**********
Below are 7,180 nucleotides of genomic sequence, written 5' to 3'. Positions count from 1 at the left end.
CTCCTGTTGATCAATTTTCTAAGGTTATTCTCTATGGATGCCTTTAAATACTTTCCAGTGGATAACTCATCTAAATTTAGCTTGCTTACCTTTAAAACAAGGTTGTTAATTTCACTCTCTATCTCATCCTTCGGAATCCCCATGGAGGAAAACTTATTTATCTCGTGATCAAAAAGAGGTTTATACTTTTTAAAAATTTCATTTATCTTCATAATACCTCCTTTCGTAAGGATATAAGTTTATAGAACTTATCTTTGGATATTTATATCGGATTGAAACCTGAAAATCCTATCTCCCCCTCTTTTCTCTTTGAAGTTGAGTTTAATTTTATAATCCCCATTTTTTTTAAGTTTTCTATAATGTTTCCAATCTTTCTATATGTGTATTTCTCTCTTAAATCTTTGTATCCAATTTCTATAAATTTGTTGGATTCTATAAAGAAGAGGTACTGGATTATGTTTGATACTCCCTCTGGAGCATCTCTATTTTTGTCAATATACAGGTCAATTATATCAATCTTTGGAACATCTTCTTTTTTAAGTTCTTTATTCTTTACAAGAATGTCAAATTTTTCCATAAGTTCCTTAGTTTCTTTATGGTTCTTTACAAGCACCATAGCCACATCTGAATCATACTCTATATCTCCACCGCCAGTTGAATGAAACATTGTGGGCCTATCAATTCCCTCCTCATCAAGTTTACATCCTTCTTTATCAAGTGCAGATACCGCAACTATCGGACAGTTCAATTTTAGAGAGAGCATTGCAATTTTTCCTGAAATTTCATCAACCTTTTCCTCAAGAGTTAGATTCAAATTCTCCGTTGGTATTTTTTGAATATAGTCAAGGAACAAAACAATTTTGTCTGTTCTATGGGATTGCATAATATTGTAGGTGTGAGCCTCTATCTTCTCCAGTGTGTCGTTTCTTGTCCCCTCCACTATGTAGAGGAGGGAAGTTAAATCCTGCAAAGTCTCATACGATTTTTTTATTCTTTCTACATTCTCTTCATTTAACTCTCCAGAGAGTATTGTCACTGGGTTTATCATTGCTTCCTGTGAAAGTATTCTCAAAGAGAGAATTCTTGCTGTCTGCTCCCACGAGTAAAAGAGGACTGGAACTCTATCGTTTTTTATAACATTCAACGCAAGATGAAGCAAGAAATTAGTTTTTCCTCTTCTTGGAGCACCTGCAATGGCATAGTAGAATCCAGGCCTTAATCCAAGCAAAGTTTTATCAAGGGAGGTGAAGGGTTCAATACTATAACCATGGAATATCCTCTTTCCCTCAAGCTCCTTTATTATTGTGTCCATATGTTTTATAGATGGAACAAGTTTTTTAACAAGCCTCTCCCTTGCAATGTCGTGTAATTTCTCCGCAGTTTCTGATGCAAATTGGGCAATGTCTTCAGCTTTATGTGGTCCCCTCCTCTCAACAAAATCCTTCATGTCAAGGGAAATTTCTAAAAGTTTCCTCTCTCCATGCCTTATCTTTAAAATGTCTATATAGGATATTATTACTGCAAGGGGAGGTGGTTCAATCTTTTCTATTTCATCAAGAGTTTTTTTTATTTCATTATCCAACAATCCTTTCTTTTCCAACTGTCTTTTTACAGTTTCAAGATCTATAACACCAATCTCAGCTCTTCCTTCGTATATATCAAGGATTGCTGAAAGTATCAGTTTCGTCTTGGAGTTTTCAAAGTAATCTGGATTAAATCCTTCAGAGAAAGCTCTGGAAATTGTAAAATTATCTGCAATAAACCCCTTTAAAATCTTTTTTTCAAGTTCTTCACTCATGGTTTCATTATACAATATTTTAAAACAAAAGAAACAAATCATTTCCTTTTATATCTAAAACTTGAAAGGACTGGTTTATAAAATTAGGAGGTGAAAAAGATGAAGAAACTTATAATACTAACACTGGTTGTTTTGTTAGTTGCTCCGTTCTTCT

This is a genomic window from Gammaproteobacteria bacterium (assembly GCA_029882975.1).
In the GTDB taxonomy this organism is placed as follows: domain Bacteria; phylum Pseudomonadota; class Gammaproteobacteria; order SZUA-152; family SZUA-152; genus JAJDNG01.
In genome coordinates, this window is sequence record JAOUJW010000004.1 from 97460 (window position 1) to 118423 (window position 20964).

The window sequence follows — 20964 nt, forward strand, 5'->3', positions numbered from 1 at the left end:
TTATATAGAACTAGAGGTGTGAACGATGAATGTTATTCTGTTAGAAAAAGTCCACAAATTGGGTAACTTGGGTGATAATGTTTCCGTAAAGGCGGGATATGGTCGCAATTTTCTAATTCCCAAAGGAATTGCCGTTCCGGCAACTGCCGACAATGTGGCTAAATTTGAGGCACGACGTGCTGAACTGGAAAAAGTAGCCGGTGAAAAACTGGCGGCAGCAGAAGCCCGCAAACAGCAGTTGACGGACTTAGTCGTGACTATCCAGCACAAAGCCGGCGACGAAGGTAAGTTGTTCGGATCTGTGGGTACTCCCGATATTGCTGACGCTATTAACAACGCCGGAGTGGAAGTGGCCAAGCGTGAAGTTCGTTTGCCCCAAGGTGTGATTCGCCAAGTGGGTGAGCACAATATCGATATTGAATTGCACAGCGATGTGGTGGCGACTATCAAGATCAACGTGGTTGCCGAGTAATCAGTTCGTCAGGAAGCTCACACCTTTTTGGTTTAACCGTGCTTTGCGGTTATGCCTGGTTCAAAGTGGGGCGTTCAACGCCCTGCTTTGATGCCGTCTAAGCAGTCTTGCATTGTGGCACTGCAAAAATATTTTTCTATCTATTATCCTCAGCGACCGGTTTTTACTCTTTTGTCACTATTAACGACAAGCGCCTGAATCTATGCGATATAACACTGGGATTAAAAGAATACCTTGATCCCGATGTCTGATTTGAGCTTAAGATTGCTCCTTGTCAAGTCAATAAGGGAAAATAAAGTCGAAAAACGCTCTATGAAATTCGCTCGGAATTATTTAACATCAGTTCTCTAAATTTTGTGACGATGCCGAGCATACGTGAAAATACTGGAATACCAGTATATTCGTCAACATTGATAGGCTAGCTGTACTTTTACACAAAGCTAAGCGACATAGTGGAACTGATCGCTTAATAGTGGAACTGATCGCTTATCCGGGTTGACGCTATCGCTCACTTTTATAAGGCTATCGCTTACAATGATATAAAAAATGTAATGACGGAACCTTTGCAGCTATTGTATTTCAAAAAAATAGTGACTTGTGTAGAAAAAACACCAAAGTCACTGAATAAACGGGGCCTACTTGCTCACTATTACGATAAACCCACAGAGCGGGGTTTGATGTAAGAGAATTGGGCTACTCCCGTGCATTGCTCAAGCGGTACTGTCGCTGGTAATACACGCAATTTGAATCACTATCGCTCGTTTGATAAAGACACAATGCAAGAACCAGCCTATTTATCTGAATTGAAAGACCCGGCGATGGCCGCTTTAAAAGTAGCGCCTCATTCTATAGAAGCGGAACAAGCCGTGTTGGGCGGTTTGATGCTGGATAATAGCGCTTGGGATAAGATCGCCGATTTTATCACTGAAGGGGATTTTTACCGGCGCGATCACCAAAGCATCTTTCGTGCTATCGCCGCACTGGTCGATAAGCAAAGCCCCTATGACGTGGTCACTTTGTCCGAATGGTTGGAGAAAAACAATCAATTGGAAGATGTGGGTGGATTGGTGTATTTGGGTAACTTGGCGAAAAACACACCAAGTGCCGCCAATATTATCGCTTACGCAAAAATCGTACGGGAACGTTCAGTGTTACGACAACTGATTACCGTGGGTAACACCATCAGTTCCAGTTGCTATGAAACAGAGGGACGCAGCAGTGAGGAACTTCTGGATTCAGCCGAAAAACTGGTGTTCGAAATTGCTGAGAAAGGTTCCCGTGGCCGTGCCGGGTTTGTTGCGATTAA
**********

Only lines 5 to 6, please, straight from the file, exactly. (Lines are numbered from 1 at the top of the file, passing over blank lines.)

In genome coordinates, this window is sequence record JAOUJW010000004.1 from 97460 (window position 1) to 118423 (window position 20964).

The window sequence follows — 20964 nt, forward strand, 5'->3', positions numbered from 1 at the left end: